The Battlefield 2: Special Forces expansion takes EA’s online multiplayer combat series into a new dimension: the vertical one. Grappling hooks allow soldiers to take rooftops and assault from above, or merely scout from the high ground. When you need to get down, you'll fly into the action on your zip line. In addition to upgraded weapons for nearly every class, the new flashbang grenades and teargas canisters come in handy when assaulting enemy strongholds or flushing out pesky squads. Operatives will also be issued a gas mask and night vision goggles, tools of the trade for modern-day ninjas.
The eight new maps clearly steal the show; dramatic environments dense with foliage and concealment set a new high-water mark in ultra-realistic terrain. Special Forces offers day and nighttime missions in wickedly tactical warehouses, palaces and forests. The nighttime missions have plenty of light and dark areas: you'll need to toggle the night vision often. This forces taut, electric transitions as you blindly emerge from the shadows. With more places to hide than ever, sneaky players will relish setting up ambushes at chokepoints and defending control points from darkened corners.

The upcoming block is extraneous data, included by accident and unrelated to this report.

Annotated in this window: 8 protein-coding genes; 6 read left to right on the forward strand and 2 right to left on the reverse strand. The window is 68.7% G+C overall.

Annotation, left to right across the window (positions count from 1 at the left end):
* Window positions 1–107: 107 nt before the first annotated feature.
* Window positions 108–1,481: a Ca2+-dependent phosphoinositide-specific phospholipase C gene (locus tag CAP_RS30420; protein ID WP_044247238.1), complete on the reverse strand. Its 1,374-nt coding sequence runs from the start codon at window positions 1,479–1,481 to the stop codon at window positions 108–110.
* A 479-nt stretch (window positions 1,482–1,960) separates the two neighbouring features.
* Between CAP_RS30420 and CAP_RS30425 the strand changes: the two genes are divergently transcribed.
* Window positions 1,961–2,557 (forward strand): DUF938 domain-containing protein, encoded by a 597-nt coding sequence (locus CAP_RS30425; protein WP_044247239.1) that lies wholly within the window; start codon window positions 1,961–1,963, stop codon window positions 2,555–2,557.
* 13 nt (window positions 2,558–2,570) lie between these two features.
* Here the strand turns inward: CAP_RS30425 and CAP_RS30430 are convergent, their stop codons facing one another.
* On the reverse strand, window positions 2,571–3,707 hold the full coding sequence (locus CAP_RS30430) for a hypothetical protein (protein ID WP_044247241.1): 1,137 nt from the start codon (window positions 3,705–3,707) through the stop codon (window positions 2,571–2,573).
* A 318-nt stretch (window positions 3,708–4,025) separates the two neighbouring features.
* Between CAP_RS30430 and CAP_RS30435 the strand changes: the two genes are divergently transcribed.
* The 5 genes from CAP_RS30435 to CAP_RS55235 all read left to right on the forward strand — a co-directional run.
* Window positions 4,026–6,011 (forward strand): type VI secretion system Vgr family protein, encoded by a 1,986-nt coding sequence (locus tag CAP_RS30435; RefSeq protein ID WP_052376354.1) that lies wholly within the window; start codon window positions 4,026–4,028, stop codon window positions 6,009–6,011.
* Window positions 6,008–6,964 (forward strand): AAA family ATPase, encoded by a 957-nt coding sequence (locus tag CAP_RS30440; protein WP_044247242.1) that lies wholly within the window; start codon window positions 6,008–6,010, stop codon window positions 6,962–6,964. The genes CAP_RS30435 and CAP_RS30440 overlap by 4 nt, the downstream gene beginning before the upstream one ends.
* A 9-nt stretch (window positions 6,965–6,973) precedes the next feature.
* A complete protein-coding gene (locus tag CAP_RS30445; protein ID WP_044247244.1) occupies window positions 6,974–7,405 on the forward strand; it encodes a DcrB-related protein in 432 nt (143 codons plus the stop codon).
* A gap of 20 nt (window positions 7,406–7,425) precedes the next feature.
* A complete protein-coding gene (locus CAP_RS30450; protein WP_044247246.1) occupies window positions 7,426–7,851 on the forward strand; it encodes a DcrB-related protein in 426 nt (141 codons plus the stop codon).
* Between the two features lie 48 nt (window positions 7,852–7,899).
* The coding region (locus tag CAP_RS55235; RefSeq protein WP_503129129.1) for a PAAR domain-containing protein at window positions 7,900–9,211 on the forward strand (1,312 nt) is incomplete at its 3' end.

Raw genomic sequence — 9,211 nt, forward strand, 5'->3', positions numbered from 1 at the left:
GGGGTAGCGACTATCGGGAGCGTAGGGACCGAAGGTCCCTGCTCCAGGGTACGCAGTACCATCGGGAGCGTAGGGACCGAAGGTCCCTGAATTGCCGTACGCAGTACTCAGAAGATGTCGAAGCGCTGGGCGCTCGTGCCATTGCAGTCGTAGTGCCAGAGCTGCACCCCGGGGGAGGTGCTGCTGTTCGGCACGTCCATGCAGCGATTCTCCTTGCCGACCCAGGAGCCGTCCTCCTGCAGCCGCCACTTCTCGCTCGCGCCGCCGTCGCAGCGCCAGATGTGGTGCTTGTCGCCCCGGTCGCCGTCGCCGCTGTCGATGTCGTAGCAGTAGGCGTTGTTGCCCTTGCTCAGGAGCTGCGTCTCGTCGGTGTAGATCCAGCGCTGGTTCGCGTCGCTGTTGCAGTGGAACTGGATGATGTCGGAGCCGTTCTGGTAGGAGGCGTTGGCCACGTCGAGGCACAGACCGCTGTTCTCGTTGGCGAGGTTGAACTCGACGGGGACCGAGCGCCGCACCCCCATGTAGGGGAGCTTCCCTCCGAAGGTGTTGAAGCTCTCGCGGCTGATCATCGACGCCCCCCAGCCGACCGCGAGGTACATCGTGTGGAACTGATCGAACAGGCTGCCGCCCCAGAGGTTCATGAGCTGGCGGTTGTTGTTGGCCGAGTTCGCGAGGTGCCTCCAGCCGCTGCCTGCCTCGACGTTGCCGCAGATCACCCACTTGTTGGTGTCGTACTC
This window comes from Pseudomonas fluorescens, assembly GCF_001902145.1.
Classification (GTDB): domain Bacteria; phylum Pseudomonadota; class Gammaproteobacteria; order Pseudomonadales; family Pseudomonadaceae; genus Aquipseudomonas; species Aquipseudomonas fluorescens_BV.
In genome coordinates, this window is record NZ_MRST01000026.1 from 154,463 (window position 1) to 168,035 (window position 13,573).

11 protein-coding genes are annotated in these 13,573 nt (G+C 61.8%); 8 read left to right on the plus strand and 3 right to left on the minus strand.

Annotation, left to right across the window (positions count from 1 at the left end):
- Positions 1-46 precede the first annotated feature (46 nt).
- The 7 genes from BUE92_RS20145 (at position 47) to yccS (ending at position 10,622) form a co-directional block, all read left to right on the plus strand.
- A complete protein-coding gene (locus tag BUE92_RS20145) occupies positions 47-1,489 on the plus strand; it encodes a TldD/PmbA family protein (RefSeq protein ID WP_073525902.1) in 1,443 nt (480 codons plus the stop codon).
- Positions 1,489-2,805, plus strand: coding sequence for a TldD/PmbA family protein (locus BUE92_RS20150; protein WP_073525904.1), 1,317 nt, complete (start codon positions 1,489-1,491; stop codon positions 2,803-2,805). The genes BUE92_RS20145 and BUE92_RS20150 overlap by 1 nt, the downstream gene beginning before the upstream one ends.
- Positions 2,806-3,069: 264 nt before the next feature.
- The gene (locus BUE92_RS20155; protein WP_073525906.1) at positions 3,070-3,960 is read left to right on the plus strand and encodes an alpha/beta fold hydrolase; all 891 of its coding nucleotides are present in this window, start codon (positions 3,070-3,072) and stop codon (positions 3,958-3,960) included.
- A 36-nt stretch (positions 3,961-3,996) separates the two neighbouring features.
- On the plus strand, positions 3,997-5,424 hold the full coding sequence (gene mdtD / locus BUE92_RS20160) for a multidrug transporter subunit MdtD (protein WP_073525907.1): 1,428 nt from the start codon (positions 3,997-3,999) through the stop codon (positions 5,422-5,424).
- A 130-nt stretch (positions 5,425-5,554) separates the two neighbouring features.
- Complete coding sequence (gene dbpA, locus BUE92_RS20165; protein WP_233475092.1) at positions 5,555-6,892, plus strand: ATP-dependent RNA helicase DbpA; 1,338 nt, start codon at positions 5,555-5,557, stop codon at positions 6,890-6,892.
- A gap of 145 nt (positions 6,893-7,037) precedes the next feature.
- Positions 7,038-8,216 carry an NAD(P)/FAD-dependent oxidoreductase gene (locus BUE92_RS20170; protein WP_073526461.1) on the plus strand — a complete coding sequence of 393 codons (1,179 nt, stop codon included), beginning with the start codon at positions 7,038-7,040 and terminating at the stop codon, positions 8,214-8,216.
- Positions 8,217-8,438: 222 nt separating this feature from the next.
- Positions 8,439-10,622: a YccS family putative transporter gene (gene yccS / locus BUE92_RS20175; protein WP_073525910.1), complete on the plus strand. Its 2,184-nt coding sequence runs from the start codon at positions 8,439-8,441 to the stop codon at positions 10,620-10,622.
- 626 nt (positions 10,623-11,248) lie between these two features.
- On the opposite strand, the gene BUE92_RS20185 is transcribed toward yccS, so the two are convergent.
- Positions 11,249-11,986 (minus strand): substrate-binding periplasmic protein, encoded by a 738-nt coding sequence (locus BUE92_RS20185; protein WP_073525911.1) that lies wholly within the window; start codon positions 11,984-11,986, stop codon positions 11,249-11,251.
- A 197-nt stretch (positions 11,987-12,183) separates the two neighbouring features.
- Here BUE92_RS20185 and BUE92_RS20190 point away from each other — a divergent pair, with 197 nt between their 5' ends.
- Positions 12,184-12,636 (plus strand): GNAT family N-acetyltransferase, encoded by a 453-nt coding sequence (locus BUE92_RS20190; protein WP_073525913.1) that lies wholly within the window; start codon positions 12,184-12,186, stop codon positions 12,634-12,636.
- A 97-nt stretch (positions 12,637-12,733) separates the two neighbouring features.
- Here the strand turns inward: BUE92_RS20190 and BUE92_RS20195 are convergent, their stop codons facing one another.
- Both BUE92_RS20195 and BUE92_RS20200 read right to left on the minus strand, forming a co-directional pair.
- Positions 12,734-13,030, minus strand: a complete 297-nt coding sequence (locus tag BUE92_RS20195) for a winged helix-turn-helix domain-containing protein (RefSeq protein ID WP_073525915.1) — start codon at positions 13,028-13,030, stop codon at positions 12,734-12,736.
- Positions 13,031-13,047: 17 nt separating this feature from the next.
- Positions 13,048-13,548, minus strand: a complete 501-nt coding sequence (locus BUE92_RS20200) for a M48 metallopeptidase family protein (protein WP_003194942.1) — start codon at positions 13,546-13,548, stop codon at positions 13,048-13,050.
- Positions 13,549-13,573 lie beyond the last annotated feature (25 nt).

But if Special Forces has a major flaw, it's that you never end up doing anything particularly special. This is a military shooter that ignores standard game types, yet serves up nothing new. You’ll never rescue hostages, sabotage weapons depots or defend strategic objectives. Even "Capture-the-Flag" would be a welcome shift away from the tired Conquest: Assault mode. The only time that you’ll feel “special” is when you take all of your fancy new toys from the expansion pack and carry them into battle against your (former) buddies in standard BF2 games. However, you may find your teammates like the Special Forces upgrades so much that they'll filch them from your dead body; after "accidentally" teamkilling you. That's right: vanilla BF2 players can see the new weapons (from the wrong end), but will only have access to them if they purchase the SF expansion ... or, rather, extortion pack. It's a balancing nightmare borne from a marketing dream gone sour.